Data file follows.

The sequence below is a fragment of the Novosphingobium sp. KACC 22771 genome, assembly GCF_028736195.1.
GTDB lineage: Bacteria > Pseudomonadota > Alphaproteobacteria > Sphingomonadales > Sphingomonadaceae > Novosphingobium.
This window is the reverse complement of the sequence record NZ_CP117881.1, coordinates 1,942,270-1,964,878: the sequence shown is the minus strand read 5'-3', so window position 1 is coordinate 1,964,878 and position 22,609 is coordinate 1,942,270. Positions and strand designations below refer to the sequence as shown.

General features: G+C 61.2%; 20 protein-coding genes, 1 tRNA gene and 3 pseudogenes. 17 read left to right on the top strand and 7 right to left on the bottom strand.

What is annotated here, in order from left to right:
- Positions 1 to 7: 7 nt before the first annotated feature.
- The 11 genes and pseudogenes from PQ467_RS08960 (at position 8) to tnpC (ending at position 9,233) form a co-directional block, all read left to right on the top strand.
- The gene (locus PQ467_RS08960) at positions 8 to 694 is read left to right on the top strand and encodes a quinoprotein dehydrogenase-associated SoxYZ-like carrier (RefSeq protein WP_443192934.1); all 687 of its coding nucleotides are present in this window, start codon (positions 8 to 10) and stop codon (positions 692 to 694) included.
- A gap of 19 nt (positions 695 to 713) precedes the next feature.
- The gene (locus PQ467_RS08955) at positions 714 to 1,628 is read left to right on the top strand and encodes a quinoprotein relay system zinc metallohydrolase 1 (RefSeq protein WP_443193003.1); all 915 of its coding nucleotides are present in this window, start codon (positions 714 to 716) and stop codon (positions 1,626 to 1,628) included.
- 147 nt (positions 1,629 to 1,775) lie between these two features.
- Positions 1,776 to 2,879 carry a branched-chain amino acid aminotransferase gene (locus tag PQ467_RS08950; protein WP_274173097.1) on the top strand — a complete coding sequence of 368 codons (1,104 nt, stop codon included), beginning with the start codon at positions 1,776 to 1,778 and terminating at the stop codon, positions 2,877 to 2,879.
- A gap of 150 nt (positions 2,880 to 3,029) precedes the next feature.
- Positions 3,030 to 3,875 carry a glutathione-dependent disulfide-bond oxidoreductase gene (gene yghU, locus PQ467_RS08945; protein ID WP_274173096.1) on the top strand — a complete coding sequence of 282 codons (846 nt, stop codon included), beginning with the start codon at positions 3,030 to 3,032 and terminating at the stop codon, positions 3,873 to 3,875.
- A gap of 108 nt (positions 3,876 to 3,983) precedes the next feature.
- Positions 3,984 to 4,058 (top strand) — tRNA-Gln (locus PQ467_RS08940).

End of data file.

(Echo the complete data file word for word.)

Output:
The sequence below is a fragment of the Novosphingobium sp. KACC 22771 genome, assembly GCF_028736195.1.
GTDB lineage: Bacteria > Pseudomonadota > Alphaproteobacteria > Sphingomonadales > Sphingomonadaceae > Novosphingobium.
This window is the reverse complement of the sequence record NZ_CP117881.1, coordinates 1,942,270-1,964,878: the sequence shown is the minus strand read 5'-3', so window position 1 is coordinate 1,964,878 and position 22,609 is coordinate 1,942,270. Positions and strand designations below refer to the sequence as shown.

General features: G+C 61.2%; 20 protein-coding genes, 1 tRNA gene and 3 pseudogenes. 17 read left to right on the top strand and 7 right to left on the bottom strand.

What is annotated here, in order from left to right:
- Positions 1 to 7: 7 nt before the first annotated feature.
- The 11 genes and pseudogenes from PQ467_RS08960 (at position 8) to tnpC (ending at position 9,233) form a co-directional block, all read left to right on the top strand.
- The gene (locus PQ467_RS08960) at positions 8 to 694 is read left to right on the top strand and encodes a quinoprotein dehydrogenase-associated SoxYZ-like carrier (RefSeq protein WP_443192934.1); all 687 of its coding nucleotides are present in this window, start codon (positions 8 to 10) and stop codon (positions 692 to 694) included.
- A gap of 19 nt (positions 695 to 713) precedes the next feature.
- The gene (locus PQ467_RS08955) at positions 714 to 1,628 is read left to right on the top strand and encodes a quinoprotein relay system zinc metallohydrolase 1 (RefSeq protein WP_443193003.1); all 915 of its coding nucleotides are present in this window, start codon (positions 714 to 716) and stop codon (positions 1,626 to 1,628) included.
- 147 nt (positions 1,629 to 1,775) lie between these two features.
- Positions 1,776 to 2,879 carry a branched-chain amino acid aminotransferase gene (locus tag PQ467_RS08950; protein WP_274173097.1) on the top strand — a complete coding sequence of 368 codons (1,104 nt, stop codon included), beginning with the start codon at positions 1,776 to 1,778 and terminating at the stop codon, positions 2,877 to 2,879.
- A gap of 150 nt (positions 2,880 to 3,029) precedes the next feature.
- Positions 3,030 to 3,875 carry a glutathione-dependent disulfide-bond oxidoreductase gene (gene yghU, locus PQ467_RS08945; protein ID WP_274173096.1) on the top strand — a complete coding sequence of 282 codons (846 nt, stop codon included), beginning with the start codon at positions 3,030 to 3,032 and terminating at the stop codon, positions 3,873 to 3,875.
- A gap of 108 nt (positions 3,876 to 3,983) precedes the next feature.
- Positions 3,984 to 4,058 (top strand) — tRNA-Gln (locus PQ467_RS08940).